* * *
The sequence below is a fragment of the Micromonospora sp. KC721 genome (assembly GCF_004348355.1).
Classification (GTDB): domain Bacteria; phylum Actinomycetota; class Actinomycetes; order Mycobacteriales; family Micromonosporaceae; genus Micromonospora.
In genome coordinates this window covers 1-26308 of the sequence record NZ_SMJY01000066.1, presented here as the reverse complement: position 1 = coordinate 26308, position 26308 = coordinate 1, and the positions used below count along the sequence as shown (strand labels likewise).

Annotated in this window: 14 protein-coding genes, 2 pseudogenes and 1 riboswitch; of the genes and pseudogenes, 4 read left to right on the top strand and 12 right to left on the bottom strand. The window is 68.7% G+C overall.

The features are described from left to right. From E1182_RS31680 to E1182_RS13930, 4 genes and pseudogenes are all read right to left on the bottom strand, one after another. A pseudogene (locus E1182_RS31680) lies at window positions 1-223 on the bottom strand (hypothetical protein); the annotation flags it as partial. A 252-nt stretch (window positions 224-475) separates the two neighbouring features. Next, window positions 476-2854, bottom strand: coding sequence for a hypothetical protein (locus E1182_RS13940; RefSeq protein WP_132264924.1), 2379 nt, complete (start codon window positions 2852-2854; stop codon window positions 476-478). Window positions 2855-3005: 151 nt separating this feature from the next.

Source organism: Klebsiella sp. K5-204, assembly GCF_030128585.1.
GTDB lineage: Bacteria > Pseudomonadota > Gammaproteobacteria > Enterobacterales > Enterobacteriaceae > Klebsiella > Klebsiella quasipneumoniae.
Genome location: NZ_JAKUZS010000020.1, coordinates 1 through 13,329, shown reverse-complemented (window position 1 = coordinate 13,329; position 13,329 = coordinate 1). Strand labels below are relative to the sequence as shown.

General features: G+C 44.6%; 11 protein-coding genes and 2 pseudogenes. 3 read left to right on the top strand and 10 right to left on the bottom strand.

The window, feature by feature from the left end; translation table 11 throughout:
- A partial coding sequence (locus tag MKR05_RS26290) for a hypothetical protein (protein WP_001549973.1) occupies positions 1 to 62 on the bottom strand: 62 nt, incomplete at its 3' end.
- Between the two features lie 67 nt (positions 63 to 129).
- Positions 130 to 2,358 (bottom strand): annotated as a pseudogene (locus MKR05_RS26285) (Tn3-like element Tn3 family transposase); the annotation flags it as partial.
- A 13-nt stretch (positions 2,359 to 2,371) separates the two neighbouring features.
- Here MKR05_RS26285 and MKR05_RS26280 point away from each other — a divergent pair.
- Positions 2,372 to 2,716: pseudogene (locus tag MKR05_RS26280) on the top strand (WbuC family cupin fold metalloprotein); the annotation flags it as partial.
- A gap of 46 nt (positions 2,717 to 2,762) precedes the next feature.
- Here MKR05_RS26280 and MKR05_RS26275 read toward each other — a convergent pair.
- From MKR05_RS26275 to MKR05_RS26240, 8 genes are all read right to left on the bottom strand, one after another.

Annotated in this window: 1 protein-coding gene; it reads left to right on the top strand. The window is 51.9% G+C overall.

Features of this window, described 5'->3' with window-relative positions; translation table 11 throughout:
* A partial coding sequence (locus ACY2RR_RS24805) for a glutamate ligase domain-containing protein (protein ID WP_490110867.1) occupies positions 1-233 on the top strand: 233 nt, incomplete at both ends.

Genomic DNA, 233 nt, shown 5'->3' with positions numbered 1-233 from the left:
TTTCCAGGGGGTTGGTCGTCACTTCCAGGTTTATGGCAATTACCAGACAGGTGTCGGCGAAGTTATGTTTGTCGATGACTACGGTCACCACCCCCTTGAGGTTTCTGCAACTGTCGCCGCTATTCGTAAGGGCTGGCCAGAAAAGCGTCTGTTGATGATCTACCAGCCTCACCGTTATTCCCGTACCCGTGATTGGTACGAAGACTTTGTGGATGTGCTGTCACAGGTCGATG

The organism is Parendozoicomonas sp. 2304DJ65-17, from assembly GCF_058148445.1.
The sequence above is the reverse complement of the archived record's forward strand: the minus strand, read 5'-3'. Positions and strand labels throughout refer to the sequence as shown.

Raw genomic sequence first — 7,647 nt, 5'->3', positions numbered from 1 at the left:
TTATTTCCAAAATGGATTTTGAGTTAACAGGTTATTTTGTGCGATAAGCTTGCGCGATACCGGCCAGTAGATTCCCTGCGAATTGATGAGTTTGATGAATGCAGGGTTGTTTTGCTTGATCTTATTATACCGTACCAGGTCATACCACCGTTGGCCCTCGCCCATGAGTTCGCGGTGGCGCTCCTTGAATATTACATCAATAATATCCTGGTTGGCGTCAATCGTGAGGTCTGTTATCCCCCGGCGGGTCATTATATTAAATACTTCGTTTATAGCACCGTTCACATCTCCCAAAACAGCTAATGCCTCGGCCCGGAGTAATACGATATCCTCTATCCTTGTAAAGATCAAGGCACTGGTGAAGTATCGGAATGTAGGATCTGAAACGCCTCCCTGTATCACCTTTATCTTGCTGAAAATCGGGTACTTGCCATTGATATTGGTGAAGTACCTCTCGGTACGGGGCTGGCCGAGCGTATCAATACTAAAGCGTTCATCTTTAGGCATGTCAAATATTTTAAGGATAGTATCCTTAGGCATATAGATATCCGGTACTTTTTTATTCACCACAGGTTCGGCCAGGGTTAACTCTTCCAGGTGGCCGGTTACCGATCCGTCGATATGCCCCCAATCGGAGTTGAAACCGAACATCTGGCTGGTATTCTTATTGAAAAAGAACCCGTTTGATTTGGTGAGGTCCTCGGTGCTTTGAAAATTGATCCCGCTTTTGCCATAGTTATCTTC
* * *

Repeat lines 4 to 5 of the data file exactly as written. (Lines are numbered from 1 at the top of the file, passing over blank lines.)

Annotated in this window: 14 protein-coding genes, 2 pseudogenes and 1 riboswitch; of the genes and pseudogenes, 4 read left to right on the top strand and 12 right to left on the bottom strand. The window is 68.7% G+C overall.

The features are described from left to right. From E1182_RS31680 to E1182_RS13930, 4 genes and pseudogenes are all read right to left on the bottom strand, one after another. A pseudogene (locus E1182_RS31680) lies at window positions 1-223 on the bottom strand (hypothetical protein); the annotation flags it as partial. A 252-nt stretch (window positions 224-475) separates the two neighbouring features. Next, window positions 476-2854, bottom strand: coding sequence for a hypothetical protein (locus E1182_RS13940; RefSeq protein WP_132264924.1), 2379 nt, complete (start codon window positions 2852-2854; stop codon window positions 476-478). Window positions 2855-3005: 151 nt separating this feature from the next.